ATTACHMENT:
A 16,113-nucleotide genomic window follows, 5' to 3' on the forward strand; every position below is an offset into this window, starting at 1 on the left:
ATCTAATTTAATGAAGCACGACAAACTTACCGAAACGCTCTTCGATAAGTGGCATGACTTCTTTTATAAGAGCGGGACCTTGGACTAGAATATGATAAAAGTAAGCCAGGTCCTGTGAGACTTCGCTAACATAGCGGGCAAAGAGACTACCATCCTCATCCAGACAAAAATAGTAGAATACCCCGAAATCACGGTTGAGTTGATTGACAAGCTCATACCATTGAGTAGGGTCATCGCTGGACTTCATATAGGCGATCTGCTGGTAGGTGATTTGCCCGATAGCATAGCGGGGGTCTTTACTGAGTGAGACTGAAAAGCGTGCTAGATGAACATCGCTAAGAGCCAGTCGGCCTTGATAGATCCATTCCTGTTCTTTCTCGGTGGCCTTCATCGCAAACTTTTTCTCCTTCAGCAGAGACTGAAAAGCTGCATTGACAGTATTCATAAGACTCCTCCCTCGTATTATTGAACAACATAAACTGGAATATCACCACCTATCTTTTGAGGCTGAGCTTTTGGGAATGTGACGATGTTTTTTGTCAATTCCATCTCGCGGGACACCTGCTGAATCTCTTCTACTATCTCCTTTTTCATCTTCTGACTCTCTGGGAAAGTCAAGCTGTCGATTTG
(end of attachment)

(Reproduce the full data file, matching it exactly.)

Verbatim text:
A 16,113-nucleotide genomic window follows, 5' to 3' on the forward strand; every position below is an offset into this window, starting at 1 on the left:
ATCTAATTTAATGAAGCACGACAAACTTACCGAAACGCTCTTCGATAAGTGGCATGACTTCTTTTATAAGAGCGGGACCTTGGACTAGAATATGATAAAAGTAAGCCAGGTCCTGTGAGACTTCGCTAACATAGCGGGCAAAGAGACTACCATCCTCATCCAGACAAAAATAGTAGAATACCCCGAAATCACGGTTGAGTTGATTGACAAGCTCATACCATTGAGTAGGGTCATCGCTGGACTTCATATAGGCGATCTGCTGGTAGGTGATTTGCCCGATAGCATAGCGGGGGTCTTTACTGAGTGAGACTGAAAAGCGTGCTAGATGAACATCGCTAAGAGCCAGTCGGCCTTGATAGATCCATTCCTGTTCTTTCTCGGTGGCCTTCATCGCAAACTTTTTCTCCTTCAGCAGAGACTGAAAAGCTGCATTGACAGTATTCATAAGACTCCTCCCTCGTATTATTGAACAACATAAACTGGAATATCACCACCTATCTTTTGAGGCTGAGCTTTTGGGAATGTGACGATGTTTTTTGTCAATTCCATCTCGCGGGACACCTGCTGAATCTCTTCTACTATCTCCTTTTTCATCTTCTGACTCTCTGGGAAAGTCAAGCTGTCGATTTG